OKLAHOMA CITY (CNS) — By ordering the removal of a Ten Commandments monument from the state Capitol grounds, the Oklahoma Supreme Court is ignoring the historical significance of the moral code “in the formation of our state,” said Archbishop Paul S. Coakley.
The justices in their 7-2 ruling also disregarded “the ancient law code having prominence at the place where lawmakers work to enact wise and just laws,” Oklahoma City’s archbishop said in a statement.
“The court’s dismissal of these established facts is deeply concerning and disappointing,” he added.
The state’s high court ruled June 30 that the Ten Commandments chiseled into the 6-foot-tall granite monument are “obviously religious in nature and are an integral part of the Jewish and Christian faiths” and therefore violated the state constitution.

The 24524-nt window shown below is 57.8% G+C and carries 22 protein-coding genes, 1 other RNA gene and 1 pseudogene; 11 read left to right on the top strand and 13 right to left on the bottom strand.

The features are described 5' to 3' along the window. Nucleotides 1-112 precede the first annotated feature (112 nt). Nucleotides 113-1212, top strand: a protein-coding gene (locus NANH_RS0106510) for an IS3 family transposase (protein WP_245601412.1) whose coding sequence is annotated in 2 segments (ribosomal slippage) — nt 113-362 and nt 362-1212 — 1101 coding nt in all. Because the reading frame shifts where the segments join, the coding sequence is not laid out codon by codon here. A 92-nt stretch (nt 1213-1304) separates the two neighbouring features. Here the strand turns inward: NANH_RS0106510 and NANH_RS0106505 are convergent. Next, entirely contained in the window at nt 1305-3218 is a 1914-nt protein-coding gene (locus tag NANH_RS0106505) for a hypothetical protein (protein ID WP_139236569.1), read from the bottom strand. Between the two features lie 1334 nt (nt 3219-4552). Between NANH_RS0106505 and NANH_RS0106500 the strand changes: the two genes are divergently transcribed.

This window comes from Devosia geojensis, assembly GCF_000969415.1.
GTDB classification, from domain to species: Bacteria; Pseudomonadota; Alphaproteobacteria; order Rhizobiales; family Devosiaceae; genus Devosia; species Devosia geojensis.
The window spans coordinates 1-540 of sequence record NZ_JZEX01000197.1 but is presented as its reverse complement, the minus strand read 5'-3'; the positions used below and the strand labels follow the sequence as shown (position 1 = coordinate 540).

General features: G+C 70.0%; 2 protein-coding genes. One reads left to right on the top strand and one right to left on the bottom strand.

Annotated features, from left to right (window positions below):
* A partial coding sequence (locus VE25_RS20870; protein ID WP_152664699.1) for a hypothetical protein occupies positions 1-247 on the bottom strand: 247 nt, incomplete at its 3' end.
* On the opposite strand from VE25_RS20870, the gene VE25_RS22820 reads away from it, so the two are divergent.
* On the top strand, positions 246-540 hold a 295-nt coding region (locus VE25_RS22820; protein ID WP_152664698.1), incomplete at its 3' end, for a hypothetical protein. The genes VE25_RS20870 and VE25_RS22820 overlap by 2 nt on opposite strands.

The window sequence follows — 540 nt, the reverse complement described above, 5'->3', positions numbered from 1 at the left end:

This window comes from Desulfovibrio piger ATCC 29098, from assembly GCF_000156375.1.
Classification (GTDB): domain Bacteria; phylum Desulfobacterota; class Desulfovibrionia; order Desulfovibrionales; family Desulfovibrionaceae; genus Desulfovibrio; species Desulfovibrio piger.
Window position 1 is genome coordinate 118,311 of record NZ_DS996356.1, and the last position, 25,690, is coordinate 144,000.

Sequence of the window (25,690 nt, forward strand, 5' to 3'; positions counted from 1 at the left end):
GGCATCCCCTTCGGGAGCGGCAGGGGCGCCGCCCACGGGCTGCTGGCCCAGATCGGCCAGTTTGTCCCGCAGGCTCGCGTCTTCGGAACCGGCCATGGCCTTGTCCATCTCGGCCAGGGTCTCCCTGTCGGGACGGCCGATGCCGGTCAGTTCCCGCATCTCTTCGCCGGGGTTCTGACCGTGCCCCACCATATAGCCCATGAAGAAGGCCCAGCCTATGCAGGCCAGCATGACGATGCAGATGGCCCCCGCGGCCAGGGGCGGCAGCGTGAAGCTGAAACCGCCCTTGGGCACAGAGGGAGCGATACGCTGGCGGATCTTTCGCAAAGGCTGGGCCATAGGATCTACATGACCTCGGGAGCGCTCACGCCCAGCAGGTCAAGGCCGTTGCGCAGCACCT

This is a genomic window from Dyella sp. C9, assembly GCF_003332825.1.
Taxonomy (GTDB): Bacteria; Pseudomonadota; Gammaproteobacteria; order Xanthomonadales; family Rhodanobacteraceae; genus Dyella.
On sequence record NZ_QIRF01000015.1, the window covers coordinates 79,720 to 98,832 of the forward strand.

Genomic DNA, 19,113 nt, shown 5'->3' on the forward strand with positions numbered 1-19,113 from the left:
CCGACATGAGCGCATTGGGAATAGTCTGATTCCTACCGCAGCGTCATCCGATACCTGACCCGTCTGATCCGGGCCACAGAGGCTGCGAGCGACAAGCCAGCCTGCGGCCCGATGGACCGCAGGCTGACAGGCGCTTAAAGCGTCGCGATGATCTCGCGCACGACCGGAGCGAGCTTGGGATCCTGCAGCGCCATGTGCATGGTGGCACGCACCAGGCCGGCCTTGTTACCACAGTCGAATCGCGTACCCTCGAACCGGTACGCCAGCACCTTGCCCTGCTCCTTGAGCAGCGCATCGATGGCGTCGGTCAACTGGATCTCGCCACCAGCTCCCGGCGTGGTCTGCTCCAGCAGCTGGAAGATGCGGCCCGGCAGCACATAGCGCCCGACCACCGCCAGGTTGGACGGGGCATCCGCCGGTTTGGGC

The decision overturned a state district court that said the monument could stay. It was erected at a cost of $10,000, which was paid for by Republican state Rep. Mike Ritze and his family. The current monument was put up in January after the original statue was destroyed last fall when a driver crashed into it.
Attorney General Scott Pruitt said in a statement: “Quite simply, the Oklahoma Supreme Court got it wrong. The court completely ignored the profound historical impact of the Ten Commandments on the foundation of Western law.”
He said his office planned to file a petition with the court for a rehearing “in light of the broader implications of this ruling on other areas of state law. In the interim, enforcement of the court’s order cannot occur.”
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